How could sap be heated in bark containers? There's considerable debate about this topic. Many people say that in the days before metal pots, native people heated stones on the fire, and repeatedly put hot stones into the sap-filled bark or log containers. A far cry from zapping a bowl of liquid in the microwave. Nevertheless, a method was developed to evaporate the water, leaving a thick liquid. If further heated, the syrup would crystallize. Another method of processing sap was to let it freeze and then skim off the ice that would form on top. Maple sugar, a solid, was easier to store than liquid syrup.

Europeans who arrived in the New World learned the art of maple sugaring from the Native Americans. They introduced new technology to the process, most notably the use of metal tools. With an auger to drill holes in the maple trunks, they inserted hollow pegs called spiles to direct the flow of sap. Metal spiles replaced the bored-out twigs that had previously been used. Metal buckets took the place of bark and hide containers, and kettles were used instead of hollow logs. Horse-drawn wagons hauled large volumes of sap to boiling stations. Sap was heated in a series of iron kettles hung over an open fire. As the sap thickened, it was transferred from one kettle to another. It reached a syrupy consistency in the final kettle.

Maple sugaring was certainly motivated by the collective sweet tooth of a growing nation, but it was also politically driven over the years. In early colonial times, maple sugar was an alternative to the British-controlled cane sugar industry. Thomas Jefferson encouraged the use of maple sugar as an act of independence from the heavy-handed Brits.

"Every farmer should have a sugar orchard as well as an apple orchard," Jefferson declared.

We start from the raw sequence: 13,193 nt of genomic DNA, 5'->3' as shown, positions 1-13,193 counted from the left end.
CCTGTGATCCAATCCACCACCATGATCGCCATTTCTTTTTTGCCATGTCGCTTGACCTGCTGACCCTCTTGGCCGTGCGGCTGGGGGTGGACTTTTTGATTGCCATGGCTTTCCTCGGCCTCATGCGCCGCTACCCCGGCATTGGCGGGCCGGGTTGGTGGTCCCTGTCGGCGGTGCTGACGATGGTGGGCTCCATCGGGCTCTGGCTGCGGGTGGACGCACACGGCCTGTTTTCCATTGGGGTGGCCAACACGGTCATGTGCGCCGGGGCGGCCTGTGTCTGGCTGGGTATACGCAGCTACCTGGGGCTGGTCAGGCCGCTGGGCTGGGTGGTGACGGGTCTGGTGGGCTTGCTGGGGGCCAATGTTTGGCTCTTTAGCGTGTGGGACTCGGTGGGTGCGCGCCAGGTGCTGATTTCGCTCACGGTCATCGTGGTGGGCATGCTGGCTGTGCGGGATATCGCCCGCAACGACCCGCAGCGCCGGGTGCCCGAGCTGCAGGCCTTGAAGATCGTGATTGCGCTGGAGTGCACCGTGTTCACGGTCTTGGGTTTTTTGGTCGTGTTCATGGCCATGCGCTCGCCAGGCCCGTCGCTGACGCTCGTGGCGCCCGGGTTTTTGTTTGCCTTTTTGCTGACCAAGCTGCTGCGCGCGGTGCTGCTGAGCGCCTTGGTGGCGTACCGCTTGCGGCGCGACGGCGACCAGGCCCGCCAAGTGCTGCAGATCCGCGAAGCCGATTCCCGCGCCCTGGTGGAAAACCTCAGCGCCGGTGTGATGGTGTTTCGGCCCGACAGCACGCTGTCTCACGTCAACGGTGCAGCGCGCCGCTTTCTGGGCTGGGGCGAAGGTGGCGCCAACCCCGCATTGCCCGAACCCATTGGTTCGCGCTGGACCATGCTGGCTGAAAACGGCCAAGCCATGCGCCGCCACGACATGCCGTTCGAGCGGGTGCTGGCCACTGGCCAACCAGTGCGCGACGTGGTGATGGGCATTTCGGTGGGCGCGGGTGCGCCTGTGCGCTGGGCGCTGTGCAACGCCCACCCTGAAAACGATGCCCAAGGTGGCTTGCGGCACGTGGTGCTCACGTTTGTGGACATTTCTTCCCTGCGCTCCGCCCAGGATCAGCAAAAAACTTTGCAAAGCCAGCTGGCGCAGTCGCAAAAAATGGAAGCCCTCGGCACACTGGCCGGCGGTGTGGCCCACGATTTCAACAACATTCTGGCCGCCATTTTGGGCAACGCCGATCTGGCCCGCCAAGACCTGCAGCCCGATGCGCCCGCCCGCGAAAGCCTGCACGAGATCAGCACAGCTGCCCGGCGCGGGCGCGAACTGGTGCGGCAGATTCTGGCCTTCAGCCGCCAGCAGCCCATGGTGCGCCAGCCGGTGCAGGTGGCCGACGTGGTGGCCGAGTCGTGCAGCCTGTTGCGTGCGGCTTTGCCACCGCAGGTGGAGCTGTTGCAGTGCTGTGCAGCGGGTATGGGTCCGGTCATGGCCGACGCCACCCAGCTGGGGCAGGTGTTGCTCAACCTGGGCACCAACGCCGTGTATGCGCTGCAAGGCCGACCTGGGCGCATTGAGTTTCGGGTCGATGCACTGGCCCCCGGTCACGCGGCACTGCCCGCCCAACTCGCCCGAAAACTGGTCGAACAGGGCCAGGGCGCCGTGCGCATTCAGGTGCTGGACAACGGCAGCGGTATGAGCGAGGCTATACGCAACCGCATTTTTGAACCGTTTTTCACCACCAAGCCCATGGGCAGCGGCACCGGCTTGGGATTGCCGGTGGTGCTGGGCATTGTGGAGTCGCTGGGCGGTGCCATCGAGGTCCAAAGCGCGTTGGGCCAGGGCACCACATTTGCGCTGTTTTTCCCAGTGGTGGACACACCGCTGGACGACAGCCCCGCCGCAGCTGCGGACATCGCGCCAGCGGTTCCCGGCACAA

Later, maple sugar was promoted by abolitionists who boycotted sugar cane plantations for their brutal use of slaves.

During the Great Depression of the 1930s, people used homemade maple syrup in place of store-bought sugar. In the wartime years that followed the Depression, cane sugar was increasingly rare as almost all ships were diverted to the war effort overseas. The scarcity of refined cane sugar thus led to increased demand for maple sugar products during World War II.

In large sugaring operations today, sap is collected in plastic bags that hang under plastic spiles. The sap flows through a network of tubing that interconnects a large number of maple trees.

Modern boiling methods involve high-tech evaporators, complete with valves and gauges to monitor and control the distillation process. The end result? The same pure maple syrup that Native Americans savored centuries ago.

As technologically advanced as we are, we still can't hurry the process of maple sugaring. We can't hurry it any more than we can hurry the arrival of spring. Maple sugaring is a labor of love, the slow food of all slow foods, and the reward comes to those who are patient. Greek historian Xenophon, light years away from a sugar maple tree, wrote "Nature supplies good things in abundance," he said, "but she suffers them not to be won without toil."

We live in an on-demand, fast-food world. We want spring, and we want it now. But spring will come when it's ready to come, and we must wait. Just think how sweet spring will be this year.

• Valerie Blaine is a naturalist with the Forest Preserve District of Kane County. Contact her with questions or comments at blainevalerie@kaneforest.com.